• The majority of operations is dated many years ago, this means that actors behind the operations have had time to collect high quantity of information with direct impact on economic, politics and industrial aspects of the victims. All the presented cases are characterized by a multiple attacks against various sectors of the country hit, with one unique exception represented by Duqu, that despite could be also used for pure cyber espionage activity has been spread with primary purpose to gather info of targets of cyber-attacks.
  • The duration of the operations highlight the inadequacy of defense systems. The cyber threats, in fact, have remained hidden for long period. In the current cyber scenario, a multi layered approach is absolutely needed to build alert networks to detect cyber espionage campaigns in time. Some companies such as Mandiant have tried to define a set of indicators that could trigger an alarm related to ongoing cyber espionage activities. Probably while I’m writing many other campaigns are ongoing, many experts believe that the attacks discovered are just the tip of the iceberg.
  • Another curious detail that often not perceived is that all these cyber threats were not discovered by government entities, except for Flame case, nevertheless governmental agencies around the world have been attacked successfully. This consideration makes me think that governments and their infrastructures are still too much vulnerable to cyber threats and totally unprepared to mitigate their effects.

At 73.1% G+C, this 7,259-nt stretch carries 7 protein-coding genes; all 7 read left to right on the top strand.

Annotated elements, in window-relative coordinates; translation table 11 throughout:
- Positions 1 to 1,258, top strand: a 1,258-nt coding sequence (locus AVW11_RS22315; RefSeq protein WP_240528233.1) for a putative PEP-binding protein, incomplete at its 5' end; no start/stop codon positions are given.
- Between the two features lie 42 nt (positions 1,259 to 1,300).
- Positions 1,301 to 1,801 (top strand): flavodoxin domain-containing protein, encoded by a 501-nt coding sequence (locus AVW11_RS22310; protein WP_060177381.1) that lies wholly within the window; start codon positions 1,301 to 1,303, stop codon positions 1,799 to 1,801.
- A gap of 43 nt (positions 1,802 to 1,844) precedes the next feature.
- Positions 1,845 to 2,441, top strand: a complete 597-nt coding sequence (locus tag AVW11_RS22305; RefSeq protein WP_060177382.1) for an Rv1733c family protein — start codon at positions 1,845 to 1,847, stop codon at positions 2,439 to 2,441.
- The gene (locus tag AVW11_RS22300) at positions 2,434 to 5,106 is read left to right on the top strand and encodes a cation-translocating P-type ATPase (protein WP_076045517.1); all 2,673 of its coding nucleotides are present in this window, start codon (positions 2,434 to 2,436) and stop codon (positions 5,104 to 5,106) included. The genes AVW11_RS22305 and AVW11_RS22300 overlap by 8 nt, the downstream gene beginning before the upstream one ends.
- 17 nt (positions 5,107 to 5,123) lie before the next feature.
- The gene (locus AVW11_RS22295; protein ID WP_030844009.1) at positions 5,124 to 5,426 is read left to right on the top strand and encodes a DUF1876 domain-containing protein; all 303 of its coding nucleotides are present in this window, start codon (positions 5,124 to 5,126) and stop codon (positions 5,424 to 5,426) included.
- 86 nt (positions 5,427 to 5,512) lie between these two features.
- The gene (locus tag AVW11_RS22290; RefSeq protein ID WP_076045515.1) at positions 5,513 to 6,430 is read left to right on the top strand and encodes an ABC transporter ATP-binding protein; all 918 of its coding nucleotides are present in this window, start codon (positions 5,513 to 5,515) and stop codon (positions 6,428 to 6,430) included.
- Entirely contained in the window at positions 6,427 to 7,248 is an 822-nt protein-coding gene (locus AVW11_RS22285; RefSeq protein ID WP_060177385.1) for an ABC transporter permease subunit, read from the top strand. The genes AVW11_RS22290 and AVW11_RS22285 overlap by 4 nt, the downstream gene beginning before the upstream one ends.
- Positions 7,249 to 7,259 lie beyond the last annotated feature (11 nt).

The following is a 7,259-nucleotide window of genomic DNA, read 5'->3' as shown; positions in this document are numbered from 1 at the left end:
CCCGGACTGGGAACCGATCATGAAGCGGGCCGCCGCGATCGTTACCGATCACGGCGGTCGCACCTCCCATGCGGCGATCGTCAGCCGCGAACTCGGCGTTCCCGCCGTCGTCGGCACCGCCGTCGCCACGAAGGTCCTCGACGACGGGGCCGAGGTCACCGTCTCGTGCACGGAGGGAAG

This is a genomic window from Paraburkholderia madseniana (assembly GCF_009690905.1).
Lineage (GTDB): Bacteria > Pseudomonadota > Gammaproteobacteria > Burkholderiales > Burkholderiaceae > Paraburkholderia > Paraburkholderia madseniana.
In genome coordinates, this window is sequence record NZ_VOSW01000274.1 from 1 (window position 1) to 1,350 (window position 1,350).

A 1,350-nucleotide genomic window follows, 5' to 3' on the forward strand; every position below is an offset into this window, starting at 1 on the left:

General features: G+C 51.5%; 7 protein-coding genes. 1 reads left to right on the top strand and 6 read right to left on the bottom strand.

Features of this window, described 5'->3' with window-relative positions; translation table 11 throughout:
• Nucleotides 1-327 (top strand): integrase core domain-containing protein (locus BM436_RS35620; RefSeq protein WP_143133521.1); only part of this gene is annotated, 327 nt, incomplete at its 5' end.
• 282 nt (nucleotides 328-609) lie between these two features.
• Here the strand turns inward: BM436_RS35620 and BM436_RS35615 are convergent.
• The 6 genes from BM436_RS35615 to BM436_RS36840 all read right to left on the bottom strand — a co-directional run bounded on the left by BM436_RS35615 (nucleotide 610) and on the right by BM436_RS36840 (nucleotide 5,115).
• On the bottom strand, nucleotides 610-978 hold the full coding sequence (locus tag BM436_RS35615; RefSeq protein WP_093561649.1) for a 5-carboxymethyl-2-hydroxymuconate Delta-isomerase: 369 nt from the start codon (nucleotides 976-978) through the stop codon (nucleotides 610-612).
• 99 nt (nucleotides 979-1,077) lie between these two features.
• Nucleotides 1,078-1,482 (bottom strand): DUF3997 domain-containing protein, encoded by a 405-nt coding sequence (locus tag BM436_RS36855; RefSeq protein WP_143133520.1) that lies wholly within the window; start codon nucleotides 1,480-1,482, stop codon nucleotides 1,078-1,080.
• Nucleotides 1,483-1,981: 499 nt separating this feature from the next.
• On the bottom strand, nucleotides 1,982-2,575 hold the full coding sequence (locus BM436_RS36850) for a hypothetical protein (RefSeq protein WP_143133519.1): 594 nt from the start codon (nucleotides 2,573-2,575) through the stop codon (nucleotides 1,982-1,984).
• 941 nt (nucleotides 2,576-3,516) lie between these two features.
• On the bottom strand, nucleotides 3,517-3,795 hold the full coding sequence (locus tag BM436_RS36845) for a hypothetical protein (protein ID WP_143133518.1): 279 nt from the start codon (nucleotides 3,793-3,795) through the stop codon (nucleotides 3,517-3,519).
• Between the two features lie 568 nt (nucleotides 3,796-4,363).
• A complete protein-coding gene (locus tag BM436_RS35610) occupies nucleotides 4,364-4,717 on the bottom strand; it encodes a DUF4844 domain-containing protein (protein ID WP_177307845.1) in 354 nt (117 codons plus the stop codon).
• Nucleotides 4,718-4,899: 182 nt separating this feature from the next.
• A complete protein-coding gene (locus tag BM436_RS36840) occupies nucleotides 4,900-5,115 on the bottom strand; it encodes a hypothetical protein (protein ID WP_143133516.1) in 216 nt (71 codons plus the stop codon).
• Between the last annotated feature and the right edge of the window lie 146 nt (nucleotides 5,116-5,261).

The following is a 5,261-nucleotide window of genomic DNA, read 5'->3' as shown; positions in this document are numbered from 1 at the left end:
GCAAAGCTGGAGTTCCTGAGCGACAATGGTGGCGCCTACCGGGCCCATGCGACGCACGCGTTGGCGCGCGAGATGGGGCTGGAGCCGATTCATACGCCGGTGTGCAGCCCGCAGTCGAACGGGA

Are states all over the world really ready to play a cyber-dispute on global scale?

Are countries conscious that being unprepared to the cyber threats could change the course of their history?

As some claim, do we really need to take a step back before to reach a point of no return?

I wonder how many political decisions have already been influenced by knowledge of the information stolen during these campaigns. While cyber espionage has probably already written the contemporary history, do we want it to change our future?

References

http://www.crysys.hu/teamspy/teamspy.pdf

http://dougvitale.wordpress.com/2012/11/08/hardcore-malware-stuxnet-duqu-and-flame/

http://securityaffairs.co/wordpress/11779/cyber-crime/red-october-rbn-and-too-many-questions-still-unresolved.html

https://www.securelist.com/en/downloads/vlpdfs/theteamspystory_final_t2.pdf

https://www.securelist.com/en/blog/785/The_Red_October_Campaign_An_Advanced_Cyber_Espionage_Network_Targeting_Diplomatic_and_Government_Agencies

http://jeffreycarr.blogspot.it/2013/01/rbn-connection-to-kasperskys-red.html

http://intelreport.mandiant.com/Mandiant_APT1_Report.pdf

https://www.securelist.com/en/downloads/vlpdfs/themysteryofthepdf0-dayassemblermicrobackdoor.pdf

http://www.crysys.hu/publications/files/bencsathPBF11duqu.pdf

http://www.enisa.europa.eu/media/news-items/duqu-analysis/view

http://resources.infosecinstitute.com/flame-the-never-ending-story/